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Eye on Europe

Views and insights from around the “old continent” and the European Union’s engine room in Brussels


Libya is a perfect case study for the shortcomings of Emmanuel Macron’s foreign policy initiatives.


Emmanuel Macron’s big idea for an EU constitutional convention may be watered down by Ursula von der Leyen into a sideshow that could then be ignored. The European Parliament, however, wants it to achieve real reform.


Europe has been left as a spectator in the US-Iran conflict as the EU half-heartedly tries to salvage the Iran nuclear deal.


Brexit won’t be “done” any time soon, neither for the UK nor for the EU.


As national leaders debate the next long-term EU budget, climate and defense are proving the two most contentious issues.


The French President likes to make blunt statements that provoke public outrage. Berlin should brace for more to come.


The pro-reform government of Maia Sandu is out. But the EU’s support did not go unnoticed by the Moldovan people.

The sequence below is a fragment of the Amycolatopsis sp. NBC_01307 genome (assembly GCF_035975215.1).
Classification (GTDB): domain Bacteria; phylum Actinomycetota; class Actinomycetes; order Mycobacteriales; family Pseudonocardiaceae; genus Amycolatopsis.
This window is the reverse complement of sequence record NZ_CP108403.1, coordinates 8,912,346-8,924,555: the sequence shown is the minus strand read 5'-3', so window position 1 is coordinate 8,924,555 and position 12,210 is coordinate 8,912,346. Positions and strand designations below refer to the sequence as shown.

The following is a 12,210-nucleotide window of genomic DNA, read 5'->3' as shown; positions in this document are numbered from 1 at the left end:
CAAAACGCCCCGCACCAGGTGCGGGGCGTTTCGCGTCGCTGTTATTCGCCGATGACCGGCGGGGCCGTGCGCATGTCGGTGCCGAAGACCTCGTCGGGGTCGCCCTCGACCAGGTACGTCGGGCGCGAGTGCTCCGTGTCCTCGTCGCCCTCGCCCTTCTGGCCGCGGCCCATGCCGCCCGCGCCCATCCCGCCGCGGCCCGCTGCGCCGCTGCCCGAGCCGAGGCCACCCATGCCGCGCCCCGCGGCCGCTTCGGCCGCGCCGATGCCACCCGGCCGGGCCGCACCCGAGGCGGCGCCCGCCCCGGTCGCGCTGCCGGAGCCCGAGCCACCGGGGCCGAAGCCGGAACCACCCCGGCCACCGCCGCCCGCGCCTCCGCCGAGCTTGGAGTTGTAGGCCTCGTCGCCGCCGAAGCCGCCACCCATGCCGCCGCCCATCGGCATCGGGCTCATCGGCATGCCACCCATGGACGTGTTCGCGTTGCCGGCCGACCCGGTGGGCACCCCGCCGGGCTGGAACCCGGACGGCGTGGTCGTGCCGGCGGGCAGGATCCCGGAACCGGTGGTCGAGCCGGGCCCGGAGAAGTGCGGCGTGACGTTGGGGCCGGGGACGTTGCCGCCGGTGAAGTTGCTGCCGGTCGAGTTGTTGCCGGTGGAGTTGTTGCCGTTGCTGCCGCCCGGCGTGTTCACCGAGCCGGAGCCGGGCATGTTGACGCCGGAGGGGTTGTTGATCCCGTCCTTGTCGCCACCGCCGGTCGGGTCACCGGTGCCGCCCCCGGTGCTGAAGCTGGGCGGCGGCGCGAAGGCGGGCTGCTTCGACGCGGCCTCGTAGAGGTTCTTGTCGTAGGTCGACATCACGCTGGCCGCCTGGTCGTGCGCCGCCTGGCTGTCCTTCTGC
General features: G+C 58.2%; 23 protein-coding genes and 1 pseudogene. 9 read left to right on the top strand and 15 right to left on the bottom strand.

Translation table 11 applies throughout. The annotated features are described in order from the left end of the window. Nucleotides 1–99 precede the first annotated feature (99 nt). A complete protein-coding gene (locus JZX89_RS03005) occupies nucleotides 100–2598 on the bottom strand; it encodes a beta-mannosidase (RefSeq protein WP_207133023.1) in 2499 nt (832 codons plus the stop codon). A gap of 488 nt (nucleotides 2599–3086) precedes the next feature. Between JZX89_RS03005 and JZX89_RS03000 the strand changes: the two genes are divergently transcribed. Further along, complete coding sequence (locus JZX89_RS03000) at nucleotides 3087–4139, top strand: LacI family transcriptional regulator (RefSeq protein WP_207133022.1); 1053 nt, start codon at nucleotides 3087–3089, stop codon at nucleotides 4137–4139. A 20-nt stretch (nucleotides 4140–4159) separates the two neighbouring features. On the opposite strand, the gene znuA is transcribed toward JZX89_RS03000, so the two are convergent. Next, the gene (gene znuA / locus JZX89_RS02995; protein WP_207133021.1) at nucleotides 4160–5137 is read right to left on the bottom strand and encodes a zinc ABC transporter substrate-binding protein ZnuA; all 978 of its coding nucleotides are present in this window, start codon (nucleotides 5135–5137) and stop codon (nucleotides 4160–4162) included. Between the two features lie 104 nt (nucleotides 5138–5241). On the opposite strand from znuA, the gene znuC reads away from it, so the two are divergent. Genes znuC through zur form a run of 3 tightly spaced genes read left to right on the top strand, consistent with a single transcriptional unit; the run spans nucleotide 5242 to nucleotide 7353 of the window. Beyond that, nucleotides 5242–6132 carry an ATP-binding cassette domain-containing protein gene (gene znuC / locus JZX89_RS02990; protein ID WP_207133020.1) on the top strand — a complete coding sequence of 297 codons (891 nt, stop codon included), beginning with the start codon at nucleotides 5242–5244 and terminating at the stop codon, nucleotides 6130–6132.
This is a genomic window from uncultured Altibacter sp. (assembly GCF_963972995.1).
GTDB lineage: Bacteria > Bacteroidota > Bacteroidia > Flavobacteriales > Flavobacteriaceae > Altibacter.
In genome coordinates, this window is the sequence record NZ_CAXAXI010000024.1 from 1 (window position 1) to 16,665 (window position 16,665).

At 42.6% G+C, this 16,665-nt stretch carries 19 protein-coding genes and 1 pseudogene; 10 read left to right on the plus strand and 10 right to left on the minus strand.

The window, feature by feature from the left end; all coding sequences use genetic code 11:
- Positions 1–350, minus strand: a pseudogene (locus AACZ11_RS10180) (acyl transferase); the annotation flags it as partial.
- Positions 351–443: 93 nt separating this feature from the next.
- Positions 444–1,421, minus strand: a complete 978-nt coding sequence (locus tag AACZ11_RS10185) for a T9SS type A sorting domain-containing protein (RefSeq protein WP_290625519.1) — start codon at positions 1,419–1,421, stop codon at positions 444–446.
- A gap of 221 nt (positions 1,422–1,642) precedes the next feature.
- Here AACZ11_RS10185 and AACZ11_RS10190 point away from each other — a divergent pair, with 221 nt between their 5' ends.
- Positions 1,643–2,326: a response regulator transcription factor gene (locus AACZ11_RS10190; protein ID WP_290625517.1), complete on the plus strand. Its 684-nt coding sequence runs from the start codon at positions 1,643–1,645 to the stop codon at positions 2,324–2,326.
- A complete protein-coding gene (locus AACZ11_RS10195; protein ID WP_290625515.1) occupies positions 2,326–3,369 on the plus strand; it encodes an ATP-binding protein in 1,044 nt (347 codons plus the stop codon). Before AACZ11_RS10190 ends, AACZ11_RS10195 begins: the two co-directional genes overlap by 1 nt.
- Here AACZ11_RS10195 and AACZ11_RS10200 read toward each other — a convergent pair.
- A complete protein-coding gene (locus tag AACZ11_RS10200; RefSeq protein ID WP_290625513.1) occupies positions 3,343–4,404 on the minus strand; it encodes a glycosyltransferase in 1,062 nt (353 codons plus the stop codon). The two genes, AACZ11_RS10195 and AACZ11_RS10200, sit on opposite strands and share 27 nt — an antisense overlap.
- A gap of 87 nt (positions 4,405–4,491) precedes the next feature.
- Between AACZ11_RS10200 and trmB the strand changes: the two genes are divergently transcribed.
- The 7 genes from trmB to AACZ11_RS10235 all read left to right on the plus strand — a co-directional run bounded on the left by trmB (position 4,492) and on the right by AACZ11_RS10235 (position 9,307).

Austrian economists are proposing a European Silk Road.


In flawed parliamentary elections, the opposition lost its only two seats. Nevertheless, the EU has little choice but to continue is cautious cooperation with Belarus.


This year’s shambles around appointing Ursula von der Leyen as European Commission President shown just how absurd the system has become.


On November 1, the UK was supposed to have left the EU, and Ursula von der Leyen was supposed to start her job as Commission President. Neither will happen.


Critics say Germany’s carbon price is too low. But price isn’t the only factor policymakers need to consider. 


Boris Johnson has traded a hypothetical, temporary, all-UK backstop for a certain, permanent one for Northern Ireland only. Meanwhile, France is blocking accession talks with North Macedonia and Albania. 


The right-wing Law and Justice (PiS) party won re-election, but has a tricky four years ahead.


China’s efforts to develop its AI chip industry could provide Europe with important lessons.


While Portugal’s António Costa has managed to forge a stable partnership on the left, insurmountable divisions in Spain mean Pedro Sánchez may struggle to form a coalition even if he wins November’s vote.